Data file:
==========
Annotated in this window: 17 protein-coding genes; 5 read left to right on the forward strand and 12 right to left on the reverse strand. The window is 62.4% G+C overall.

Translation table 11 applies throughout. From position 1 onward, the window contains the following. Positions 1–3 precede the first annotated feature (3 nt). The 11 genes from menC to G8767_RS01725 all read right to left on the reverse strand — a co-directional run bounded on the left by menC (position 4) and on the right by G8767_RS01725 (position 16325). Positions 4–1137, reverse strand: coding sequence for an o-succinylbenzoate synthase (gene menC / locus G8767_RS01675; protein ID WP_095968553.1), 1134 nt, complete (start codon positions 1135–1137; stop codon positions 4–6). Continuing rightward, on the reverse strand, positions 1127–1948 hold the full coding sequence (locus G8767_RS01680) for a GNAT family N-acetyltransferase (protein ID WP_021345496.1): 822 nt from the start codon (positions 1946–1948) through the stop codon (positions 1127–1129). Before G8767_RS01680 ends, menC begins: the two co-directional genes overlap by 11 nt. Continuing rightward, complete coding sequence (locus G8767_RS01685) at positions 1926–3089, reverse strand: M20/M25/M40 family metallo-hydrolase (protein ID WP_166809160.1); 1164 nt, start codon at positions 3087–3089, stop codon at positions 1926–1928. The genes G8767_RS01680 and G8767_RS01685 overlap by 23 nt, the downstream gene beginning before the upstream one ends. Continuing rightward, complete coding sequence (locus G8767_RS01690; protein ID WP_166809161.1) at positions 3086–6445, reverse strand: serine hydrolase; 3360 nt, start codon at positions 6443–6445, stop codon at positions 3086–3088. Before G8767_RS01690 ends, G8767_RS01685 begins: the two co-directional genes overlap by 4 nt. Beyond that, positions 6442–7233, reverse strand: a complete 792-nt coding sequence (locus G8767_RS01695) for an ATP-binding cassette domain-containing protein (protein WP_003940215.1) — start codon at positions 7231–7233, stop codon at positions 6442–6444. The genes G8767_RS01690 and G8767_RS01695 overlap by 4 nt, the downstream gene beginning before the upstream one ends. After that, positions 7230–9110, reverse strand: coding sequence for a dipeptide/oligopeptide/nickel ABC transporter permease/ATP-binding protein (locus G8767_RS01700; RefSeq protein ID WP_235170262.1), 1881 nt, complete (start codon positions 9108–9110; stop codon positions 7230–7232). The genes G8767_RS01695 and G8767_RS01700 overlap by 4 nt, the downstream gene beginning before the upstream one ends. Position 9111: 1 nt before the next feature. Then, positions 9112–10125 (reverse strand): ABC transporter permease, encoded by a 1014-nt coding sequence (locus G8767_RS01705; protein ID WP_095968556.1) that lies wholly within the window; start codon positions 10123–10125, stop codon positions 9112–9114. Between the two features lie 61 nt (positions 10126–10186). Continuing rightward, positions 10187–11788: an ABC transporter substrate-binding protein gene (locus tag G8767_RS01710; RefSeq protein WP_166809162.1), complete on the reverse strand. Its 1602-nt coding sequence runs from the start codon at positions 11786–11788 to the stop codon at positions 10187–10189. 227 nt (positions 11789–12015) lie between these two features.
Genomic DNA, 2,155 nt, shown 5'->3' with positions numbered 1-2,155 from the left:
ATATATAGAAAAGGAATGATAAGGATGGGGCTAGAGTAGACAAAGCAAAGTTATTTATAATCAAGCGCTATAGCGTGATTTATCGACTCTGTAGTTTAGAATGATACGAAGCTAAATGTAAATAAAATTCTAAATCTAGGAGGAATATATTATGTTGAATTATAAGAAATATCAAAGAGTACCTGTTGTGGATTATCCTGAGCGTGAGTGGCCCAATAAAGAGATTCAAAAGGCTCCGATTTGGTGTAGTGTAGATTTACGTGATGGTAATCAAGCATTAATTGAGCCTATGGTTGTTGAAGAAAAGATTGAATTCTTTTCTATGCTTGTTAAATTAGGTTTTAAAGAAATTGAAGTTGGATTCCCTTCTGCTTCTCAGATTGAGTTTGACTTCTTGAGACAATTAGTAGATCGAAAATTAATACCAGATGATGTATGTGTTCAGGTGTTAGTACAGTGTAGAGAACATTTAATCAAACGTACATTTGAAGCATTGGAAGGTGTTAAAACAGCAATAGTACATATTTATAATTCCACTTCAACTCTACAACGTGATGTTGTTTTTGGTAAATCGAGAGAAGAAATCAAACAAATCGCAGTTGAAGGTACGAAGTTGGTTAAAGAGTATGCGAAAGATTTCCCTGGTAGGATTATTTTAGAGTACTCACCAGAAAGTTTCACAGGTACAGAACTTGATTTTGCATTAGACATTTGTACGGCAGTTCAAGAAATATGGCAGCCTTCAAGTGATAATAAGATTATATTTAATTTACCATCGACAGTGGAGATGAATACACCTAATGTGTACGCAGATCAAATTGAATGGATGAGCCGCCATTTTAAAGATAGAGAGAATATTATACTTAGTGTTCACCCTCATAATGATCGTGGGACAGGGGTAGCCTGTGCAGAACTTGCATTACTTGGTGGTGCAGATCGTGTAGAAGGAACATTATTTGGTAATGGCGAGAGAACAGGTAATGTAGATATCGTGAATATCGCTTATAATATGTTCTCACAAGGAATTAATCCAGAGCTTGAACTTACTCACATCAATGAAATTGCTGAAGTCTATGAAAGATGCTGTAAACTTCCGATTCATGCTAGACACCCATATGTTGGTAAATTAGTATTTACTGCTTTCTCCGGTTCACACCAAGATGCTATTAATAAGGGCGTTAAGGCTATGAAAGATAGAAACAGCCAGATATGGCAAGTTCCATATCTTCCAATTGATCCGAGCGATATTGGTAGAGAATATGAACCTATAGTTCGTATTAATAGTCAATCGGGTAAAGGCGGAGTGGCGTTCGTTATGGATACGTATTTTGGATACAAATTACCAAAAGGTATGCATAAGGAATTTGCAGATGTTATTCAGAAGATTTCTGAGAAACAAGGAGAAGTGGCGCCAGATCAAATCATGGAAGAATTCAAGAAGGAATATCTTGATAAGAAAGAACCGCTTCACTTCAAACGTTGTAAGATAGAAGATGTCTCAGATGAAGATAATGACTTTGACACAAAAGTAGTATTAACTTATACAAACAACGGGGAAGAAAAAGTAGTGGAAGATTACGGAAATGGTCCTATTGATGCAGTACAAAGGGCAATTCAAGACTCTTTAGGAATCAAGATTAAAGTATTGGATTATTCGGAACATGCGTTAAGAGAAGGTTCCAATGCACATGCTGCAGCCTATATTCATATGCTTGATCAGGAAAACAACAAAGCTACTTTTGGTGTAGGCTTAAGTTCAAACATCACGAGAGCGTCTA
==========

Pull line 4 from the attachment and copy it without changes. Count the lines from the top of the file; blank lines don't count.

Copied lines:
ATATATAGAAAAGGAATGATAAGGATGGGGCTAGAGTAGACAAAGCAAAGTTATTTATAATCAAGCGCTATAGCGTGATTTATCGACTCTGTAGTTTAGAATGATACGAAGCTAAATGTAAATAAAATTCTAAATCTAGGAGGAATATATTATGTTGAATTATAAGAAATATCAAAGAGTACCTGTTGTGGATTATCCTGAGCGTGAGTGGCCCAATAAAGAGATTCAAAAGGCTCCGATTTGGTGTAGTGTAGATTTACGTGATGGTAATCAAGCATTAATTGAGCCTATGGTTGTTGAAGAAAAGATTGAATTCTTTTCTATGCTTGTTAAATTAGGTTTTAAAGAAATTGAAGTTGGATTCCCTTCTGCTTCTCAGATTGAGTTTGACTTCTTGAGACAATTAGTAGATCGAAAATTAATACCAGATGATGTATGTGTTCAGGTGTTAGTACAGTGTAGAGAACATTTAATCAAACGTACATTTGAAGCATTGGAAGGTGTTAAAACAGCAATAGTACATATTTATAATTCCACTTCAACTCTACAACGTGATGTTGTTTTTGGTAAATCGAGAGAAGAAATCAAACAAATCGCAGTTGAAGGTACGAAGTTGGTTAAAGAGTATGCGAAAGATTTCCCTGGTAGGATTATTTTAGAGTACTCACCAGAAAGTTTCACAGGTACAGAACTTGATTTTGCATTAGACATTTGTACGGCAGTTCAAGAAATATGGCAGCCTTCAAGTGATAATAAGATTATATTTAATTTACCATCGACAGTGGAGATGAATACACCTAATGTGTACGCAGATCAAATTGAATGGATGAGCCGCCATTTTAAAGATAGAGAGAATATTATACTTAGTGTTCACCCTCATAATGATCGTGGGACAGGGGTAGCCTGTGCAGAACTTGCATTACTTGGTGGTGCAGATCGTGTAGAAGGAACATTATTTGGTAATGGCGAGAGAACAGGTAATGTAGATATCGTGAATATCGCTTATAATATGTTCTCACAAGGAATTAATCCAGAGCTTGAACTTACTCACATCAATGAAATTGCTGAAGTCTATGAAAGATGCTGTAAACTTCCGATTCATGCTAGACACCCATATGTTGGTAAATTAGTATTTACTGCTTTCTCCGGTTCACACCAAGATGCTATTAATAAGGGCGTTAAGGCTATGAAAGATAGAAACAGCCAGATATGGCAAGTTCCATATCTTCCAATTGATCCGAGCGATATTGGTAGAGAATATGAACCTATAGTTCGTATTAATAGTCAATCGGGTAAAGGCGGAGTGGCGTTCGTTATGGATACGTATTTTGGATACAAATTACCAAAAGGTATGCATAAGGAATTTGCAGATGTTATTCAGAAGATTTCTGAGAAACAAGGAGAAGTGGCGCCAGATCAAATCATGGAAGAATTCAAGAAGGAATATCTTGATAAGAAAGAACCGCTTCACTTCAAACGTTGTAAGATAGAAGATGTCTCAGATGAAGATAATGACTTTGACACAAAAGTAGTATTAACTTATACAAACAACGGGGAAGAAAAAGTAGTGGAAGATTACGGAAATGGTCCTATTGATGCAGTACAAAGGGCAATTCAAGACTCTTTAGGAATCAAGATTAAAGTATTGGATTATTCGGAACATGCGTTAAGAGAAGGTTCCAATGCACATGCTGCAGCCTATATTCATATGCTTGATCAGGAAAACAACAAAGCTACTTTTGGTGTAGGCTTAAGTTCAAACATCACGAGAGCGTCTA